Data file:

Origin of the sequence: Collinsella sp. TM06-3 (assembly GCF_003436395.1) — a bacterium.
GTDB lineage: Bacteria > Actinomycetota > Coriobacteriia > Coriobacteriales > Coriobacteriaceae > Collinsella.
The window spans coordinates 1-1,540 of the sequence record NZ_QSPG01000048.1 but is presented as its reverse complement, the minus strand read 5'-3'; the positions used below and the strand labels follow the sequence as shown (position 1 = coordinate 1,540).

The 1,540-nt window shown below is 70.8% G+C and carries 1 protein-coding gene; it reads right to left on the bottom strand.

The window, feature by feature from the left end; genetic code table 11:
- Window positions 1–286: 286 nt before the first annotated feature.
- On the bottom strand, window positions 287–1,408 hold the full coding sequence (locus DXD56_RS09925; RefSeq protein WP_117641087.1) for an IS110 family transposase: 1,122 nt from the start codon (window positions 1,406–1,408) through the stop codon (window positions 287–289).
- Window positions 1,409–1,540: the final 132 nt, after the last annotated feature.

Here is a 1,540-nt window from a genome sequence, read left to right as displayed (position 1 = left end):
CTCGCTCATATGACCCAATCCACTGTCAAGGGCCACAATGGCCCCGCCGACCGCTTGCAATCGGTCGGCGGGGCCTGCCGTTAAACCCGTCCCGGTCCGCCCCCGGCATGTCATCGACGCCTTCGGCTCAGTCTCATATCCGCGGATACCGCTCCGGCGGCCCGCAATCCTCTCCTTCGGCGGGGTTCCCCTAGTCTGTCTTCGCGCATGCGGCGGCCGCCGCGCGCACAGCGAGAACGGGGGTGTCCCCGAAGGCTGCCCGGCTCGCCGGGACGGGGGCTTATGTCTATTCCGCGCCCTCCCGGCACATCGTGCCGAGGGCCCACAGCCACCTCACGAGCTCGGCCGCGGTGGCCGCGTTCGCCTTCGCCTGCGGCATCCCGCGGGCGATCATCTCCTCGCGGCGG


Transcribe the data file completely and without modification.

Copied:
Origin of the sequence: Collinsella sp. TM06-3 (assembly GCF_003436395.1) — a bacterium.
GTDB lineage: Bacteria > Actinomycetota > Coriobacteriia > Coriobacteriales > Coriobacteriaceae > Collinsella.
The window spans coordinates 1-1,540 of the sequence record NZ_QSPG01000048.1 but is presented as its reverse complement, the minus strand read 5'-3'; the positions used below and the strand labels follow the sequence as shown (position 1 = coordinate 1,540).

The 1,540-nt window shown below is 70.8% G+C and carries 1 protein-coding gene; it reads right to left on the bottom strand.

The window, feature by feature from the left end; genetic code table 11:
- Window positions 1–286: 286 nt before the first annotated feature.
- On the bottom strand, window positions 287–1,408 hold the full coding sequence (locus DXD56_RS09925; RefSeq protein WP_117641087.1) for an IS110 family transposase: 1,122 nt from the start codon (window positions 1,406–1,408) through the stop codon (window positions 287–289).
- Window positions 1,409–1,540: the final 132 nt, after the last annotated feature.

Here is a 1,540-nt window from a genome sequence, read left to right as displayed (position 1 = left end):
CTCGCTCATATGACCCAATCCACTGTCAAGGGCCACAATGGCCCCGCCGACCGCTTGCAATCGGTCGGCGGGGCCTGCCGTTAAACCCGTCCCGGTCCGCCCCCGGCATGTCATCGACGCCTTCGGCTCAGTCTCATATCCGCGGATACCGCTCCGGCGGCCCGCAATCCTCTCCTTCGGCGGGGTTCCCCTAGTCTGTCTTCGCGCATGCGGCGGCCGCCGCGCGCACAGCGAGAACGGGGGTGTCCCCGAAGGCTGCCCGGCTCGCCGGGACGGGGGCTTATGTCTATTCCGCGCCCTCCCGGCACATCGTGCCGAGGGCCCACAGCCACCTCACGAGCTCGGCCGCGGTGGCCGCGTTCGCCTTCGCCTGCGGCATCCCGCGGGCGATCATCTCCTCGCGGCGG